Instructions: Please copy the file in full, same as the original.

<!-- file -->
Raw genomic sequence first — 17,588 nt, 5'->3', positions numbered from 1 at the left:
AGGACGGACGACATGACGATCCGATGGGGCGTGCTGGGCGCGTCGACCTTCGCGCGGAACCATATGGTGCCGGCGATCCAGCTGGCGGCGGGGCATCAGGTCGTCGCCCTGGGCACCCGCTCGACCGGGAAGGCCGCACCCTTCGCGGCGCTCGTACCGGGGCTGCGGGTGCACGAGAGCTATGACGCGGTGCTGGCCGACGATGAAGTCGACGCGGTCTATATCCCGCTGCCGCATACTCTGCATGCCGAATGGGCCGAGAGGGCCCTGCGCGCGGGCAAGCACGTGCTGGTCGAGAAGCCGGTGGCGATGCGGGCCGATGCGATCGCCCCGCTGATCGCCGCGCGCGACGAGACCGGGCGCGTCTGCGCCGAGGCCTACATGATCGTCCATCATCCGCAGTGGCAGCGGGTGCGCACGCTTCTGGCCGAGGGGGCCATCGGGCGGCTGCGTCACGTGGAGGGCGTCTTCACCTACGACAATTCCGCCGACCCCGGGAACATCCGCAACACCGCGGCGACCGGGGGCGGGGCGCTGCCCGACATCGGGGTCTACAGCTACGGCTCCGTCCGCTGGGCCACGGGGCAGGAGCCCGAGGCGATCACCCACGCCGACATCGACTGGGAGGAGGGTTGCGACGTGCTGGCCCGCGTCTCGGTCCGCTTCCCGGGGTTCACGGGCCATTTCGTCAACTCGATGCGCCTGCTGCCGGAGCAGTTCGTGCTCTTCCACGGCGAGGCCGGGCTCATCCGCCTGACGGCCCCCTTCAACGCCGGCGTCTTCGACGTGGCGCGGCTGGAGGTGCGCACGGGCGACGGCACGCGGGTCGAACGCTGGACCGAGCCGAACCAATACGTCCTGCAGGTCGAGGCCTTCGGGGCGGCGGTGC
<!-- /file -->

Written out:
Raw genomic sequence first — 17,588 nt, 5'->3', positions numbered from 1 at the left:
AGGACGGACGACATGACGATCCGATGGGGCGTGCTGGGCGCGTCGACCTTCGCGCGGAACCATATGGTGCCGGCGATCCAGCTGGCGGCGGGGCATCAGGTCGTCGCCCTGGGCACCCGCTCGACCGGGAAGGCCGCACCCTTCGCGGCGCTCGTACCGGGGCTGCGGGTGCACGAGAGCTATGACGCGGTGCTGGCCGACGATGAAGTCGACGCGGTCTATATCCCGCTGCCGCATACTCTGCATGCCGAATGGGCCGAGAGGGCCCTGCGCGCGGGCAAGCACGTGCTGGTCGAGAAGCCGGTGGCGATGCGGGCCGATGCGATCGCCCCGCTGATCGCCGCGCGCGACGAGACCGGGCGCGTCTGCGCCGAGGCCTACATGATCGTCCATCATCCGCAGTGGCAGCGGGTGCGCACGCTTCTGGCCGAGGGGGCCATCGGGCGGCTGCGTCACGTGGAGGGCGTCTTCACCTACGACAATTCCGCCGACCCCGGGAACATCCGCAACACCGCGGCGACCGGGGGCGGGGCGCTGCCCGACATCGGGGTCTACAGCTACGGCTCCGTCCGCTGGGCCACGGGGCAGGAGCCCGAGGCGATCACCCACGCCGACATCGACTGGGAGGAGGGTTGCGACGTGCTGGCCCGCGTCTCGGTCCGCTTCCCGGGGTTCACGGGCCATTTCGTCAACTCGATGCGCCTGCTGCCGGAGCAGTTCGTGCTCTTCCACGGCGAGGCCGGGCTCATCCGCCTGACGGCCCCCTTCAACGCCGGCGTCTTCGACGTGGCGCGGCTGGAGGTGCGCACGGGCGACGGCACGCGGGTCGAACGCTGGACCGAGCCGAACCAATACGTCCTGCAGGTCGAGGCCTTCGGGGCGGCGGTGC